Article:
The Assimilation project has some significant and unique claims to scalability. Some of these have been discussed before. This blog article will explain the different aspects of the project and how each of them measures up in terms of scalability.
Before we get started, there is some geeky computer science terminology that needs explaining. When the work that is being done doing something doesn't go up as the number of servers goes up, us geeky-folk call it O(1). This notation is called big-oh notation. When the work doubles when you double the number of servers and goes up by 10 when the number of servers goes up by 10 and so on, using big-oh notation, we call that O(n) - because the work goes up as the number (n) of servers goes up.
With that out of the way, let's cover the liveness or membership aspects of the system - those discussed in an earlier post, and do a little work on definitions. I typically say that the liveness checking is essentially O(1). That is, the amount of work done by any one server doesn't go up as the number of servers goes up. The programmers and lawyers out there will have noticed the word "essentially". The part that is purely O(1) is the part that discovers that nothing is wrong ("well-baby checks"). The work for that part never goes up as servers are added. However, the work required to process failures does go up as the number of failures goes up. And the number of failures goes up as you add servers. As one back-of-the-envelope data point, if you have a million servers, you will have about 500 servers per day fail. That's a pretty small number of events to process - and many orders of magnitude less than the number of well-baby-checks that this method avoids sending to the CMA. As far as I know at the time of this writing, this is a unique attribute of the assimilation project.
Note that this work is still being done, but because of the way this work is distributed, it is not concentrated on a single machine or collection of machines - this is why I say it's scalable.
For security reasons, we control the nanoprobes from the CMA, so when they come online the CMA has to splice them into its rings. But, it would still need to know it came online, so that part is inevitably O(n) anyway. Our creating rings out of them increase the work somewhat, but don't change the order of complexity of the system.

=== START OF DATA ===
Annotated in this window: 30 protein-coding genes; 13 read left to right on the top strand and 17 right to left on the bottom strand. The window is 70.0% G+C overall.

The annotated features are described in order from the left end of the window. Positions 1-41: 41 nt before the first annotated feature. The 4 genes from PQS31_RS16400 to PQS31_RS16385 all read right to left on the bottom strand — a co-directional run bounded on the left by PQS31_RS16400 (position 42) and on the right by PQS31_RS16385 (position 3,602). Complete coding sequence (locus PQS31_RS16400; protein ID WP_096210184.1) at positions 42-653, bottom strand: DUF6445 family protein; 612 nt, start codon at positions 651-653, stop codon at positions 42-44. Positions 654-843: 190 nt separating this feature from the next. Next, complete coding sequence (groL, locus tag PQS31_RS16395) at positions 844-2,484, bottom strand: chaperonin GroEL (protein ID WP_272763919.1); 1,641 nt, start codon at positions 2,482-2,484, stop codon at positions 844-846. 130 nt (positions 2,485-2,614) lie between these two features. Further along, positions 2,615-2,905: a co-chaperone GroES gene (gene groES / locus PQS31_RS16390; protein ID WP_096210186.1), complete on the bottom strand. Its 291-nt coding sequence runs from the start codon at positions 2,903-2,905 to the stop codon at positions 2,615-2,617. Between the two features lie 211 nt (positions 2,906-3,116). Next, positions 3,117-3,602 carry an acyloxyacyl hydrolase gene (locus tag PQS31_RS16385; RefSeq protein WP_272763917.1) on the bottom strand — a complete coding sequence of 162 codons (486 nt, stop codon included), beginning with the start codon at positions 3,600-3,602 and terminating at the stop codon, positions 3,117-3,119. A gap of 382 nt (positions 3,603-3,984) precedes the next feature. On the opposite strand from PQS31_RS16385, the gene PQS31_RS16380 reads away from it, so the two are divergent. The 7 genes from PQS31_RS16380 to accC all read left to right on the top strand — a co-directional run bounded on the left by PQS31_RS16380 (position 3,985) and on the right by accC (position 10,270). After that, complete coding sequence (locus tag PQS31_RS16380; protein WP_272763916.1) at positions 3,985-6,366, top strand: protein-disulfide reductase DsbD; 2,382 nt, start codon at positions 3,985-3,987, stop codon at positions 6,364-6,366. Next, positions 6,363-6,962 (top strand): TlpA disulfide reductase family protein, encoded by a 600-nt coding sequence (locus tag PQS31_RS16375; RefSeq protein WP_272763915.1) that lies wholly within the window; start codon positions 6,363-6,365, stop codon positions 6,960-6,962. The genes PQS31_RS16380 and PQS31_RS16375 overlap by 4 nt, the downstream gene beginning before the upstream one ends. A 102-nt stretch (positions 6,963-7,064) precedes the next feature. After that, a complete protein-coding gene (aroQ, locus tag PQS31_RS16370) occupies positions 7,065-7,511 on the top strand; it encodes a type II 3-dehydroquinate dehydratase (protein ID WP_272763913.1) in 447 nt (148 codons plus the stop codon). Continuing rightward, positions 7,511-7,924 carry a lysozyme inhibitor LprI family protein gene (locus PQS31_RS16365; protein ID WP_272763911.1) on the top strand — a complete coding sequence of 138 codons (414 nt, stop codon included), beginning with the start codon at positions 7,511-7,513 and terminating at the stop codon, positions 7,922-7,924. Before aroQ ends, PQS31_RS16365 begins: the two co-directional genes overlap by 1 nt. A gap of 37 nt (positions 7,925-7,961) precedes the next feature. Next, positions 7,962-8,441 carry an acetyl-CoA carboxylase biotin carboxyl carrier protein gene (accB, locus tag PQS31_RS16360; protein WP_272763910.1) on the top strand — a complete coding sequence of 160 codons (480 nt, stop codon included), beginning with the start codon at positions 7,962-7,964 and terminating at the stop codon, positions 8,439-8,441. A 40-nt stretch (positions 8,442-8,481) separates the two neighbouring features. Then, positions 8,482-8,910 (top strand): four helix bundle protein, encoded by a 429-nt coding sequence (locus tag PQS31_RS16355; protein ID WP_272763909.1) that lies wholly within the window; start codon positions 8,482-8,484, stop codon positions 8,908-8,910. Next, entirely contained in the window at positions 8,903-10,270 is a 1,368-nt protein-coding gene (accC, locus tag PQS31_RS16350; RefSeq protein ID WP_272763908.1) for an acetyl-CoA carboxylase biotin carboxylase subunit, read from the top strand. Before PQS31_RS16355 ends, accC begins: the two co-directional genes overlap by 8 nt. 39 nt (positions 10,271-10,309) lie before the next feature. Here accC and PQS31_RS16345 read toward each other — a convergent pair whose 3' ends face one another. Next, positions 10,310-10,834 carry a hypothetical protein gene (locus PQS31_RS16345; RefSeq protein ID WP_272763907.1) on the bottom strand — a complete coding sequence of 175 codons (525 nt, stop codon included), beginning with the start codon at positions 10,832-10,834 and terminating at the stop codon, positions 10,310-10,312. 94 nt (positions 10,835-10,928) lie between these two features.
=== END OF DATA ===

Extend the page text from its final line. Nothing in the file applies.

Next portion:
What about service failures, or other exceptions not involving servers crashing or rebooting? Those are still O(n). Well-baby service checks are performed purely locally. Until they fail, they follow the "no news is good news" philosophy - so only failures get propagated upstream. Some other systems do this (so-called passive checks), but in our case, these are the norm, not the exception. Because they combine with the reliable liveness checks, the no-news-is-good-news for service checks is reliable.
The last item is Stealth discoveryTM. Discovery information is largely O(n) - but based on the number of configuration changes - rather than the number of nodes. Like most things, practice is more complicated than theory So, let's look at those practical details.
At the present time, we have decided not to have any persistent discovery information kept on the systems. So, whenever a system reboots, it doesn't know if a particular discovery item has been announced before or not - so it will send all discovery information once at each reboot. After it is sent, it then follows the no-news-is-good-news philosophy, and doesn't resend it unless it changes. Note that this is curable by adding persistent state to the discovery data. If this is needed it can be added - with some careful checking to deal with things like restoring data from backups, cloning of systems and other common administrative tasks.
It is the difficulty of dealing with this properly (whcih is harder than it seems) that has led me to the current decision.
In summary, the largest amount of effort most monitoring systems perform centrally is now performed in a fair and evenly distributed fashion - resulting in an O(1) designation for these "well-baby checks". However, there are still a number of things which, are still O(n) - but are drastically reduced by our no-news-is-good-news design philosophy.
Credits: The words on the T-shirt were inspired by a T-shirt that Splunk gave out a while back.
Does this make sense to you? Does the pun in the title and shirt hurt your soul, make you groan, or does it make you laugh?